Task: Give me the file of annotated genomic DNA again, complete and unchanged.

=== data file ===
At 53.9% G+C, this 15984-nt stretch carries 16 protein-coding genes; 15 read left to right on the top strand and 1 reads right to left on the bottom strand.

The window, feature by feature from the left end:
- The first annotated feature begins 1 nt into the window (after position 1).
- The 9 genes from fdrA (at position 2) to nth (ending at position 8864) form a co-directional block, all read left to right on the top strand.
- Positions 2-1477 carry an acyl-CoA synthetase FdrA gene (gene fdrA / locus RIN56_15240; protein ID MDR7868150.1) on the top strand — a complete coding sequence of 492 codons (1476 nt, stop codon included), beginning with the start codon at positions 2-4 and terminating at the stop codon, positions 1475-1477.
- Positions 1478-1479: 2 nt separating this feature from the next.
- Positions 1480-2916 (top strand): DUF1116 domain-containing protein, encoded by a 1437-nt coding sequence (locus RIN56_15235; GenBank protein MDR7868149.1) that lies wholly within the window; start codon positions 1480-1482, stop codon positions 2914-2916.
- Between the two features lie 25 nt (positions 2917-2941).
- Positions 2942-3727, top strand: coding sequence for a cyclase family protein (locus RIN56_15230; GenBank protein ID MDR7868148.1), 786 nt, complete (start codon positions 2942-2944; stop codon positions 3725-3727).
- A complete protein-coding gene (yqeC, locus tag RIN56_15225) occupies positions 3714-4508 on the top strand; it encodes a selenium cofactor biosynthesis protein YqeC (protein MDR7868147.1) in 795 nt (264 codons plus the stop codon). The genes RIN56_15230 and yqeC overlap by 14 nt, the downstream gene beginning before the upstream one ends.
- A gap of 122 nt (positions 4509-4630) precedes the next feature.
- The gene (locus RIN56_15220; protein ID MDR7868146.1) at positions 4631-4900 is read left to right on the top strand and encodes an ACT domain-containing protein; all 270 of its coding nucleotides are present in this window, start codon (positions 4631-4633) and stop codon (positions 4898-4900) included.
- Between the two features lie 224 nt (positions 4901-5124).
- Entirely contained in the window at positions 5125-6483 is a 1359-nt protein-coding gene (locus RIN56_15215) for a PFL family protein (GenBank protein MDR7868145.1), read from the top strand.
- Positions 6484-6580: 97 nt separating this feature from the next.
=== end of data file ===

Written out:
At 53.9% G+C, this 15984-nt stretch carries 16 protein-coding genes; 15 read left to right on the top strand and 1 reads right to left on the bottom strand.

The window, feature by feature from the left end:
- The first annotated feature begins 1 nt into the window (after position 1).
- The 9 genes from fdrA (at position 2) to nth (ending at position 8864) form a co-directional block, all read left to right on the top strand.
- Positions 2-1477 carry an acyl-CoA synthetase FdrA gene (gene fdrA / locus RIN56_15240; protein ID MDR7868150.1) on the top strand — a complete coding sequence of 492 codons (1476 nt, stop codon included), beginning with the start codon at positions 2-4 and terminating at the stop codon, positions 1475-1477.
- Positions 1478-1479: 2 nt separating this feature from the next.
- Positions 1480-2916 (top strand): DUF1116 domain-containing protein, encoded by a 1437-nt coding sequence (locus RIN56_15235; GenBank protein MDR7868149.1) that lies wholly within the window; start codon positions 1480-1482, stop codon positions 2914-2916.
- Between the two features lie 25 nt (positions 2917-2941).
- Positions 2942-3727, top strand: coding sequence for a cyclase family protein (locus RIN56_15230; GenBank protein ID MDR7868148.1), 786 nt, complete (start codon positions 2942-2944; stop codon positions 3725-3727).
- A complete protein-coding gene (yqeC, locus tag RIN56_15225) occupies positions 3714-4508 on the top strand; it encodes a selenium cofactor biosynthesis protein YqeC (protein MDR7868147.1) in 795 nt (264 codons plus the stop codon). The genes RIN56_15230 and yqeC overlap by 14 nt, the downstream gene beginning before the upstream one ends.
- A gap of 122 nt (positions 4509-4630) precedes the next feature.
- The gene (locus RIN56_15220; protein ID MDR7868146.1) at positions 4631-4900 is read left to right on the top strand and encodes an ACT domain-containing protein; all 270 of its coding nucleotides are present in this window, start codon (positions 4631-4633) and stop codon (positions 4898-4900) included.
- Between the two features lie 224 nt (positions 4901-5124).
- Entirely contained in the window at positions 5125-6483 is a 1359-nt protein-coding gene (locus RIN56_15215) for a PFL family protein (GenBank protein MDR7868145.1), read from the top strand.
- Positions 6484-6580: 97 nt separating this feature from the next.